DevOps Adoption Enhances Agility and Innovation

By Bob Violino  |  Posted 2016-03-29 Email Print this article Print

Companies that adopt DevOps tools and practices enhance collaboration, speed processes, are more responsive to customers and increase the rate of innovation.

Major DevOps trends and key DevOps challenges focus on security and compliance, "especially now that we are part of one of the largest retailers in the world," Cabanski says. "We're still learning how to deal with all that when it comes to sharing responsibility for deployment and infrastructure between developers, infrastructure and operations engineers. We're constantly tempted to solve these problems with handoffs, but we work hard to avoid that."

DevOps Adoption Drives Internal Operations

Another organization that's benefiting from DevOps is Holberton School, an institution that uses project- and peer-based learning to train software engineers. The school relies on DevOps for internal operations and as part of its curriculum.

"DevOps philosophy has been within Holberton School since day one," says Sylvain Kalache, co-founder. The school is using a set of tools so that developers can securely and easily ship code to Holberton School Websites.

"We are a Ruby shop, so most of our code is written in Ruby or Ruby on Rails," Kalache explains. "When code is pushed to our GitHub repository on a specific branch, our code is automatically tested via RSpec.

"If tests fail, then the developer is alerted and can fix whatever issue was found. If tests pass, then a Docker image is built with the code in it, and it's then pushed to our Docker registry."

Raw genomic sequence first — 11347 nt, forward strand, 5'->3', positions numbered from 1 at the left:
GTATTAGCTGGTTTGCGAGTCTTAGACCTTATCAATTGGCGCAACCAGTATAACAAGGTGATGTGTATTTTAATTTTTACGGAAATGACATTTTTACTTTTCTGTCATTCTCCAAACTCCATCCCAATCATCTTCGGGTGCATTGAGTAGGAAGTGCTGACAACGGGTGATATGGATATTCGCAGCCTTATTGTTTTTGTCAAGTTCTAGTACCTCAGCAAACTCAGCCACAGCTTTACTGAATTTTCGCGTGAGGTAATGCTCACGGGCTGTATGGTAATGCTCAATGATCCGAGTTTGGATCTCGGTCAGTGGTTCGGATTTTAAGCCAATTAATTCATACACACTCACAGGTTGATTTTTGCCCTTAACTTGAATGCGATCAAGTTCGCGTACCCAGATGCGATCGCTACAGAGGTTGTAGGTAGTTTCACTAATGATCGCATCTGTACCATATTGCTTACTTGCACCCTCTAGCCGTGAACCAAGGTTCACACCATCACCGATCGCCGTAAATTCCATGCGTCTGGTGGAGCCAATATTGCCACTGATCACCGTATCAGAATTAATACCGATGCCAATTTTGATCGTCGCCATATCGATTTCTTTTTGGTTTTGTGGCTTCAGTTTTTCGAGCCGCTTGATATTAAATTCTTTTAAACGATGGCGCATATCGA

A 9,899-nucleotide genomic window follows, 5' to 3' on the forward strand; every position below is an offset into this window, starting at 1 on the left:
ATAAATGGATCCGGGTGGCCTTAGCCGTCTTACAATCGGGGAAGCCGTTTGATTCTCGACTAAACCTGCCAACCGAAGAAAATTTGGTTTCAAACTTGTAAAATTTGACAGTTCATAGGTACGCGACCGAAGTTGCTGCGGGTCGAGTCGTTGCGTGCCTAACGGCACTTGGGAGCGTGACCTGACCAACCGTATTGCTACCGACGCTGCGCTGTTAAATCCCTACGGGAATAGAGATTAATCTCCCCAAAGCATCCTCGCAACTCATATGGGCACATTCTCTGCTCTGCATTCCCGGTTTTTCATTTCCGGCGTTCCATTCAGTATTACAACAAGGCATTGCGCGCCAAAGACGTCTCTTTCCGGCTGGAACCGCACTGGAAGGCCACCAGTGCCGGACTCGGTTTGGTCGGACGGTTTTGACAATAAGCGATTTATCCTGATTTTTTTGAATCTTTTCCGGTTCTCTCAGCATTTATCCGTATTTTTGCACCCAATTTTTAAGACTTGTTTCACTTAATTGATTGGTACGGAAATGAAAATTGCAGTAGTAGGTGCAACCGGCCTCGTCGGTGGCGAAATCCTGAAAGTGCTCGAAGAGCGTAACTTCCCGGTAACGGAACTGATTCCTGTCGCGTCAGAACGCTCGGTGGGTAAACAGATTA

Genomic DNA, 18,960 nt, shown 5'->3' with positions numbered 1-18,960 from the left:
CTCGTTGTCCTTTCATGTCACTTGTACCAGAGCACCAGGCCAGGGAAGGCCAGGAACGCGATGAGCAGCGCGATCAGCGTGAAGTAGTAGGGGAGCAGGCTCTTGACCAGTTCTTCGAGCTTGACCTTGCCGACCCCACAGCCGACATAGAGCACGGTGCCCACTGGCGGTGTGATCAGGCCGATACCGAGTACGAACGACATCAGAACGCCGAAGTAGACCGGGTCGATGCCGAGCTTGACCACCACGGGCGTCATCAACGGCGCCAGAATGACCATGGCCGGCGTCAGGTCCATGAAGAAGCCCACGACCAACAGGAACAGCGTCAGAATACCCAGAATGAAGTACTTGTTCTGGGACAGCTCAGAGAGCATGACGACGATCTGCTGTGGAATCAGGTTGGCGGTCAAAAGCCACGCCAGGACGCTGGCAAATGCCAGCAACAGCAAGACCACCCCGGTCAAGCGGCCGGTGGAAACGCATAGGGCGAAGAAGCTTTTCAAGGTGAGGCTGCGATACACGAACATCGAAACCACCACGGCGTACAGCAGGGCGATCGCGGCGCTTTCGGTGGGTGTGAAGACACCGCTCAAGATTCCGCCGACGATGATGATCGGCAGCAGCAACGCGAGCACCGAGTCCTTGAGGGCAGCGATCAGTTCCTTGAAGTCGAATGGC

The next step is to use an Amazon Web Services' Elastic Beanstalk platform-as-a-service offering to automatically grab the new Docker container and push it to Holberton's staging infrastructure. "We then perform additional manual tests, if needed," Kalache says.

"If everything looks good, the Docker container is pushed to the production Elastic Beanstalk infrastructure. This last part is manual, as we want to make sure that the person deploying code is actually behind the computer in case something goes wrong."

This process is used both for the Holberton School's official Website and the school's intranet.

"This enable developers to push code easily," Kalache says. "It also allows any staff or student who is less comfortable with the code base to push code without the fear of breaking code in production."

The drivers for deploying DevOps include a need for speed and reliability. "We are a startup, so we need to iterate and move fast," Kalache points out. "Having an unoptimized [or] slow deploying process was not an option.

"We also focus on quality. We would look quite bad if our Websites didn't work. DevOps is a way of making the operation and development of a Website smoother."

With DevOps, "there is no segregation between developers and non-developers," Kalache adds. "We work as one team toward the same goal and using the same tools."

Forrester's Bittner predicts that DevOps "will become the way that organizations work five years from now. The benefits are too compelling—and the risks and costs of not changing are too high—not to adopt DevOps practices across entire organizations."


Bob Violino, a Baseline contributor, is a freelance writer and the editorial director at Victory Business Communications.


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